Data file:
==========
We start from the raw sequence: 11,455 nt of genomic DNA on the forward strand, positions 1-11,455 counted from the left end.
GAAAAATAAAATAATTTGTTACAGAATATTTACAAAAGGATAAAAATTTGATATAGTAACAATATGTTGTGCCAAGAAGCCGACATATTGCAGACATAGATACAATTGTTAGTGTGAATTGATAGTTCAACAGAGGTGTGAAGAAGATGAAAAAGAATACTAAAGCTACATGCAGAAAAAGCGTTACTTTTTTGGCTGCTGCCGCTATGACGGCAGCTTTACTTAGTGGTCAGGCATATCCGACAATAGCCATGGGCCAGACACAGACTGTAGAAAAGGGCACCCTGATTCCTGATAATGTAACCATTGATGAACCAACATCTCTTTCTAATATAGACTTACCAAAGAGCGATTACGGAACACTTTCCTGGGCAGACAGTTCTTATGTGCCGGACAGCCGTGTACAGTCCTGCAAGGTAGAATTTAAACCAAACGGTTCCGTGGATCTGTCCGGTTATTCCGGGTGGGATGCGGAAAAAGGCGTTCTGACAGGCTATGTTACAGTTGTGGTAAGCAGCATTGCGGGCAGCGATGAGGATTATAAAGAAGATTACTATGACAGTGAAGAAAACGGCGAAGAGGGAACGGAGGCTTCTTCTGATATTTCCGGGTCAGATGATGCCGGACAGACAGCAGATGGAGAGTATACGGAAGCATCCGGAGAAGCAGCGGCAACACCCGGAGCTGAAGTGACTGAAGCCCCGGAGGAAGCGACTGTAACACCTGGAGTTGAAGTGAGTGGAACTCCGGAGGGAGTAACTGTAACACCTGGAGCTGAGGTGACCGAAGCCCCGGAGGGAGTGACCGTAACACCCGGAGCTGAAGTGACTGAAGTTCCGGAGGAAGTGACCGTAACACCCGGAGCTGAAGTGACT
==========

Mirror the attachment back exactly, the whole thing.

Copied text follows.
We start from the raw sequence: 11,455 nt of genomic DNA on the forward strand, positions 1-11,455 counted from the left end.
GAAAAATAAAATAATTTGTTACAGAATATTTACAAAAGGATAAAAATTTGATATAGTAACAATATGTTGTGCCAAGAAGCCGACATATTGCAGACATAGATACAATTGTTAGTGTGAATTGATAGTTCAACAGAGGTGTGAAGAAGATGAAAAAGAATACTAAAGCTACATGCAGAAAAAGCGTTACTTTTTTGGCTGCTGCCGCTATGACGGCAGCTTTACTTAGTGGTCAGGCATATCCGACAATAGCCATGGGCCAGACACAGACTGTAGAAAAGGGCACCCTGATTCCTGATAATGTAACCATTGATGAACCAACATCTCTTTCTAATATAGACTTACCAAAGAGCGATTACGGAACACTTTCCTGGGCAGACAGTTCTTATGTGCCGGACAGCCGTGTACAGTCCTGCAAGGTAGAATTTAAACCAAACGGTTCCGTGGATCTGTCCGGTTATTCCGGGTGGGATGCGGAAAAAGGCGTTCTGACAGGCTATGTTACAGTTGTGGTAAGCAGCATTGCGGGCAGCGATGAGGATTATAAAGAAGATTACTATGACAGTGAAGAAAACGGCGAAGAGGGAACGGAGGCTTCTTCTGATATTTCCGGGTCAGATGATGCCGGACAGACAGCAGATGGAGAGTATACGGAAGCATCCGGAGAAGCAGCGGCAACACCCGGAGCTGAAGTGACTGAAGCCCCGGAGGAAGCGACTGTAACACCTGGAGTTGAAGTGAGTGGAACTCCGGAGGGAGTAACTGTAACACCTGGAGCTGAGGTGACCGAAGCCCCGGAGGGAGTGACCGTAACACCCGGAGCTGAAGTGACTGAAGTTCCGGAGGAAGTGACCGTAACACCCGGAGCTGAAGTGACT